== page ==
One last issue that requires some attention are the areas where faces are in front of others when mapped and as a consequence result in overlapping Verts. These can be seen in the below Image at the top of the nose, the nostril and upper eyelid. In order to be able to clearly see all of the faces we need to re-arrange the verts somewhat. We do this by first selecting the group of offending verts and then clicking on Tools on the Main Menu Bar and selecting Relax Dialog shown at the top left. .

Now that we have completed Mapping our character we are ready to begin texturing but we need to export our Unwrapped wireframe to use as a guide in order to know where to paint in the features and details. Texporter is a free Plugin that can be downloaded from the following link and enables us to do just this.

After installing it go into the Utilities Panel by clicking on the hammer icon in the top right ( ringed in red in I the below image) and select Texporter. If it does not appear click on More.. and find it in the list. Then under Parameters type in the size of the texture in the Image Size section - in this case 2048x1024. Scroll down and adjust the settings in the Display file to match those on the right making sure to tick the Only ID box and enter 1. Lastly select Constant in the Colourize by section and make the colour white. Having done all that click on Pick Object and then on the model and you will see a wireframe appear in a new window where we can save it out ( top left icon ) and then open it in Photoshop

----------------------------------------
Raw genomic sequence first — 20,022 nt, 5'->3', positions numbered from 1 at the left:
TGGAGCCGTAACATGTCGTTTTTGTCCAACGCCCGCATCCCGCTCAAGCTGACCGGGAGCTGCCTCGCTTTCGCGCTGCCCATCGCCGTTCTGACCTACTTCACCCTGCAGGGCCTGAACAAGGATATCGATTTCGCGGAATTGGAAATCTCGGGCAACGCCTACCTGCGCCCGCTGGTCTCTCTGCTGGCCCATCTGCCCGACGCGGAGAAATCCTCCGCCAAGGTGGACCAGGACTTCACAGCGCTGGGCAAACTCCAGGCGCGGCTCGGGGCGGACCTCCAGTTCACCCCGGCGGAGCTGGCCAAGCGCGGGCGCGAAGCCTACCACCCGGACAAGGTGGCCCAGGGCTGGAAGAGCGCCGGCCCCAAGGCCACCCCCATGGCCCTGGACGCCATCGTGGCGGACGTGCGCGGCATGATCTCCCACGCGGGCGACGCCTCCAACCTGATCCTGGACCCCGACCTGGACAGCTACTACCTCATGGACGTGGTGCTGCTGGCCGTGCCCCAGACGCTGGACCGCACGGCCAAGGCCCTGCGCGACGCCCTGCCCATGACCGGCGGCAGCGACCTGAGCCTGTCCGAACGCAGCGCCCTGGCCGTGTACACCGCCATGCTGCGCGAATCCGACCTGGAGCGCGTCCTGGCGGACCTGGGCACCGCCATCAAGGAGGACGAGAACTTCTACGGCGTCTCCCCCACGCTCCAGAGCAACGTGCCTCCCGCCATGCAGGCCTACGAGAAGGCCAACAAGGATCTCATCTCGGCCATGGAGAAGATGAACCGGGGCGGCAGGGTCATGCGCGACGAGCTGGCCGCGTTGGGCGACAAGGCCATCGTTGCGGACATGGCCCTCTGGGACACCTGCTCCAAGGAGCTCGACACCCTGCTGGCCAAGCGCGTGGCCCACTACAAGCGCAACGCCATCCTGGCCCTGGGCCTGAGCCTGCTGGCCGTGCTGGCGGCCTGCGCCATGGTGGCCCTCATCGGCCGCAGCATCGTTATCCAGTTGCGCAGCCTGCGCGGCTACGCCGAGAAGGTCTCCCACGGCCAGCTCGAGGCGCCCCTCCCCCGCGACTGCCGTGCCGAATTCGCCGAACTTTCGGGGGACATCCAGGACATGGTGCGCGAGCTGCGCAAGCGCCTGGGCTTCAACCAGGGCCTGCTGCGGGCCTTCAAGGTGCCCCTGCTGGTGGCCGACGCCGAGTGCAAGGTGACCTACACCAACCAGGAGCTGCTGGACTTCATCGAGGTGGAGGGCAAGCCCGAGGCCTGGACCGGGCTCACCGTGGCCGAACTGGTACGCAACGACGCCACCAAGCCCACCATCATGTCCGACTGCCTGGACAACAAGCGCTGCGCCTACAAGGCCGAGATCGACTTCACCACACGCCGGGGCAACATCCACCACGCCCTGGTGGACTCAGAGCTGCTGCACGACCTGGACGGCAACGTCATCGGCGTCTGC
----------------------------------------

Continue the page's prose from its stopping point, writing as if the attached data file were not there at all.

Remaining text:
To see more by Richard Tilbury, check out Digital Painting Techniques: Volume 4
Digital Painting Techniques: Volume 5
Digital Painting Techniques: Volume 7
Beginner's Guide to Digital Painting in Photoshop Elements
Beginner's Guide to Digital Painting in Photoshop
Photoshop for 3D Artists
and Prime - The Definitive Digital Art Collection